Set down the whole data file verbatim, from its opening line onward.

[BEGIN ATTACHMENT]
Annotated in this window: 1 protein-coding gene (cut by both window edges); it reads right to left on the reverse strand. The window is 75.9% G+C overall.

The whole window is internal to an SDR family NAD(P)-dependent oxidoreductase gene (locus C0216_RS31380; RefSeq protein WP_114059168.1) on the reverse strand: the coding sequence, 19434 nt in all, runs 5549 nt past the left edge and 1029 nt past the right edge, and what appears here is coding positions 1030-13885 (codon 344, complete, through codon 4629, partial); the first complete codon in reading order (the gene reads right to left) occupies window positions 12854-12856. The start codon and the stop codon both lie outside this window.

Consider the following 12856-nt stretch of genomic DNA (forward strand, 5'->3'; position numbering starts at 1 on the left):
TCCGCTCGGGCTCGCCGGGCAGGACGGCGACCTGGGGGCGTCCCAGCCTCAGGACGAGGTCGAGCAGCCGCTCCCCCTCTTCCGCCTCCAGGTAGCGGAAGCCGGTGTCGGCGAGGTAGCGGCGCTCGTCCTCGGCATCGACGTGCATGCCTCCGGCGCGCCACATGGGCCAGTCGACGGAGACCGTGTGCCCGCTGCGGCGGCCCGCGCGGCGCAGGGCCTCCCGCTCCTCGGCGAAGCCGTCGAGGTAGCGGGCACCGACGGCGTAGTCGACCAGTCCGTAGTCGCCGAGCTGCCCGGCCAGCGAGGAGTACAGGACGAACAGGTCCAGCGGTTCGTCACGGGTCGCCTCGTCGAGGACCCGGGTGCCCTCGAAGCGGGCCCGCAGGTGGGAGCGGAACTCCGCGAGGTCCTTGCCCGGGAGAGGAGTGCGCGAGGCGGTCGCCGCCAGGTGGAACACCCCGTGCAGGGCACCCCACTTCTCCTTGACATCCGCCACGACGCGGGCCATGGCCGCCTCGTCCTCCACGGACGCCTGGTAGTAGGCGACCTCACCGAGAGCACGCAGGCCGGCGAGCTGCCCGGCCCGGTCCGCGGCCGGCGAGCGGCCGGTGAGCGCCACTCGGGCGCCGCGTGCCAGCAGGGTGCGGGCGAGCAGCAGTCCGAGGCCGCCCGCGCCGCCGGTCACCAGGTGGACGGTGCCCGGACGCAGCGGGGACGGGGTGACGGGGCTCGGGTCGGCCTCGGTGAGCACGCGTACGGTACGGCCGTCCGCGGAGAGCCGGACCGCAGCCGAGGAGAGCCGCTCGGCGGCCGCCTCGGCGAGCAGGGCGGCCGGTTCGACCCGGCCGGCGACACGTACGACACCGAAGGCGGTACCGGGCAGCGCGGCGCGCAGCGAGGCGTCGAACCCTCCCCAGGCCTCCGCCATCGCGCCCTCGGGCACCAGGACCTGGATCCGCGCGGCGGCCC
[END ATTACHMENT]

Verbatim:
Annotated in this window: 1 protein-coding gene (cut by both window edges); it reads right to left on the reverse strand. The window is 75.9% G+C overall.

The whole window is internal to an SDR family NAD(P)-dependent oxidoreductase gene (locus C0216_RS31380; RefSeq protein WP_114059168.1) on the reverse strand: the coding sequence, 19434 nt in all, runs 5549 nt past the left edge and 1029 nt past the right edge, and what appears here is coding positions 1030-13885 (codon 344, complete, through codon 4629, partial); the first complete codon in reading order (the gene reads right to left) occupies window positions 12854-12856. The start codon and the stop codon both lie outside this window.

Consider the following 12856-nt stretch of genomic DNA (forward strand, 5'->3'; position numbering starts at 1 on the left):
TCCGCTCGGGCTCGCCGGGCAGGACGGCGACCTGGGGGCGTCCCAGCCTCAGGACGAGGTCGAGCAGCCGCTCCCCCTCTTCCGCCTCCAGGTAGCGGAAGCCGGTGTCGGCGAGGTAGCGGCGCTCGTCCTCGGCATCGACGTGCATGCCTCCGGCGCGCCACATGGGCCAGTCGACGGAGACCGTGTGCCCGCTGCGGCGGCCCGCGCGGCGCAGGGCCTCCCGCTCCTCGGCGAAGCCGTCGAGGTAGCGGGCACCGACGGCGTAGTCGACCAGTCCGTAGTCGCCGAGCTGCCCGGCCAGCGAGGAGTACAGGACGAACAGGTCCAGCGGTTCGTCACGGGTCGCCTCGTCGAGGACCCGGGTGCCCTCGAAGCGGGCCCGCAGGTGGGAGCGGAACTCCGCGAGGTCCTTGCCCGGGAGAGGAGTGCGCGAGGCGGTCGCCGCCAGGTGGAACACCCCGTGCAGGGCACCCCACTTCTCCTTGACATCCGCCACGACGCGGGCCATGGCCGCCTCGTCCTCCACGGACGCCTGGTAGTAGGCGACCTCACCGAGAGCACGCAGGCCGGCGAGCTGCCCGGCCCGGTCCGCGGCCGGCGAGCGGCCGGTGAGCGCCACTCGGGCGCCGCGTGCCAGCAGGGTGCGGGCGAGCAGCAGTCCGAGGCCGCCCGCGCCGCCGGTCACCAGGTGGACGGTGCCCGGACGCAGCGGGGACGGGGTGACGGGGCTCGGGTCGGCCTCGGTGAGCACGCGTACGGTACGGCCGTCCGCGGAGAGCCGGACCGCAGCCGAGGAGAGCCGCTCGGCGGCCGCCTCGGCGAGCAGGGCGGCCGGTTCGACCCGGCCGGCGACACGTACGACACCGAAGGCGGTACCGGGCAGCGCGGCGCGCAGCGAGGCGTCGAACCCTCCCCAGGCCTCCGCCATCGCGCCCTCGGGCACCAGGACCTGGATCCGCGCGGCGGCCC